Kuy Teav (Noodle Soup)
As a breakfast favorite in Cambodia, Kuy Teav is a soothing, soulful dish that promises a satisfying start to your day. The dish consists of a clear, hearty broth simmered for hours with pork or beef bones to extract the maximum flavor. This rich soup is then poured over a bed of soft rice vermicelli, and topped with a variety of fresh toppings like bean sprouts, lime wedges, and aromatic herbs. What makes Kuy Teav so appealing is its customizability – you can choose from a range of proteins, such as sliced beef, pork, or even seafood, depending on your preference.
Lod Cha / Lort Cha (Short Stir-fried Noodles)
Lort Cha is a delightful breakfast dish that showcases Cambodia’s affinity for stir-fried noodles. Short, fat rice noodles, reminiscent of udon, are tossed in a hot wok with bean sprouts, Chinese broccoli, and chives, absorbing the wonderful flavors of the stir-fry. It’s typically served with slices of tender beef or chicken, cooked to perfection in the wok. The dish reaches a crescendo of flavor with a runny fried egg on top, its yolk adding a layer of richness, and a side of tangy pickled vegetables to balance the flavors.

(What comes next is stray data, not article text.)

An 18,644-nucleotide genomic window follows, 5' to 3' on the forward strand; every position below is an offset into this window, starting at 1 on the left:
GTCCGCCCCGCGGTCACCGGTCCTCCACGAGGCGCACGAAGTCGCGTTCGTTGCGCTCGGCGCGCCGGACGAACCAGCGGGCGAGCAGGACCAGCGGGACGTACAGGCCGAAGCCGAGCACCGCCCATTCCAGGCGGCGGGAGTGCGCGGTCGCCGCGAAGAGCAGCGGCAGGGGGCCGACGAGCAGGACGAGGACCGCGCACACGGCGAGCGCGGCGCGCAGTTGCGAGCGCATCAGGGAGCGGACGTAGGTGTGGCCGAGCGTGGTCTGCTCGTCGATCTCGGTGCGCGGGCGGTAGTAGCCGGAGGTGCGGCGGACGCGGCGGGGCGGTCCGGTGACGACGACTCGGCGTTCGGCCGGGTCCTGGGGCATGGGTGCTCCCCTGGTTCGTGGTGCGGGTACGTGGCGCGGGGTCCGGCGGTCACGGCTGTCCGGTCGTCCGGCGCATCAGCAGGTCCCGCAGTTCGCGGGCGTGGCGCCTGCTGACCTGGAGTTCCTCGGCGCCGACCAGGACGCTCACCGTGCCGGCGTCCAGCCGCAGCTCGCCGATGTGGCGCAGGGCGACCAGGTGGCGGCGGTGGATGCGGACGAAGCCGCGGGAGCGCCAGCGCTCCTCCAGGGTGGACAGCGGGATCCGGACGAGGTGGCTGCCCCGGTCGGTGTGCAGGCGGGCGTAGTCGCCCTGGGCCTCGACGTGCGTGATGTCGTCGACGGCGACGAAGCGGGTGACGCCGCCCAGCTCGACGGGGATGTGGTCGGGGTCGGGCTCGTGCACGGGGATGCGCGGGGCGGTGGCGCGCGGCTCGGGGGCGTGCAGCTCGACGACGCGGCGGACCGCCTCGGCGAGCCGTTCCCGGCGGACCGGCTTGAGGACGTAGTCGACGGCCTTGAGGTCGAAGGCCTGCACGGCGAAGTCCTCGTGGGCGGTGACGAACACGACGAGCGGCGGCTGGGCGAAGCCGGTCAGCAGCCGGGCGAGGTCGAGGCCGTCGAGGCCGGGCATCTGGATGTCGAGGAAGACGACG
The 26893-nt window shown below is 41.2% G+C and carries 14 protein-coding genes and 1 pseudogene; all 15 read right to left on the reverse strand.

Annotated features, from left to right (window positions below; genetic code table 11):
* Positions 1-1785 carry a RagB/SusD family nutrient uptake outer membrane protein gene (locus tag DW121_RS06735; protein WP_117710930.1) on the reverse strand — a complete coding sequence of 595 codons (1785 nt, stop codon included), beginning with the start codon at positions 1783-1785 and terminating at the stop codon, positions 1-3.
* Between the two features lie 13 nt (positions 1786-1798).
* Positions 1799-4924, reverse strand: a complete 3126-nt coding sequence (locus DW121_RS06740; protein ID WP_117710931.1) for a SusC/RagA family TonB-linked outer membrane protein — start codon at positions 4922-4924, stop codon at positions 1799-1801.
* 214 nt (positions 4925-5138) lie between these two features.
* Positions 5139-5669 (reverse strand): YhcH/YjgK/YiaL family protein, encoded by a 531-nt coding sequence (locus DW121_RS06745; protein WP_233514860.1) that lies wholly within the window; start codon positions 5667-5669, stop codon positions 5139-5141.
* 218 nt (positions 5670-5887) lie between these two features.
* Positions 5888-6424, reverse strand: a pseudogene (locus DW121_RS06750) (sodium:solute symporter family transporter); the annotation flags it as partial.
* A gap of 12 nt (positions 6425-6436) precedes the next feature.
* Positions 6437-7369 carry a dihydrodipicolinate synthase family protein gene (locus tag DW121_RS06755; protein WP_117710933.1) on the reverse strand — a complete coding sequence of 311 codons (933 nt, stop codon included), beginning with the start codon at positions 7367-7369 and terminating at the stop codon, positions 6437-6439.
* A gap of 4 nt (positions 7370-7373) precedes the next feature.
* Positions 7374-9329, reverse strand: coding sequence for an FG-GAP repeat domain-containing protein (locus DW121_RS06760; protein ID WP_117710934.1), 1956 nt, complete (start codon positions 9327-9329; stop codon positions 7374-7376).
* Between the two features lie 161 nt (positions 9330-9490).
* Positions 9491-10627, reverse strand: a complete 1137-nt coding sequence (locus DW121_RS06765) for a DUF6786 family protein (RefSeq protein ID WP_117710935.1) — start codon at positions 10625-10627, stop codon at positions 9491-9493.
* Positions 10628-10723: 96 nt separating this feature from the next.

Nom Pang (Cambodian Sandwich)
Drawing clear inspiration from French cuisine, the Nom Pang is a testament to Cambodia’s colonial past. It features a crispy-on-the-outside, soft-on-the-inside baguette, slathered with rich pate and creamy mayo. The baguette is then loaded with crunchy cucumber slices, tangy pickled vegetables, fresh cilantro leaves, and your choice of grilled meat, with barbecued pork or chicken being popular options. The combination of flavors and textures makes the Nom Pang an exciting breakfast experience.
Bobor (Rice Porridge)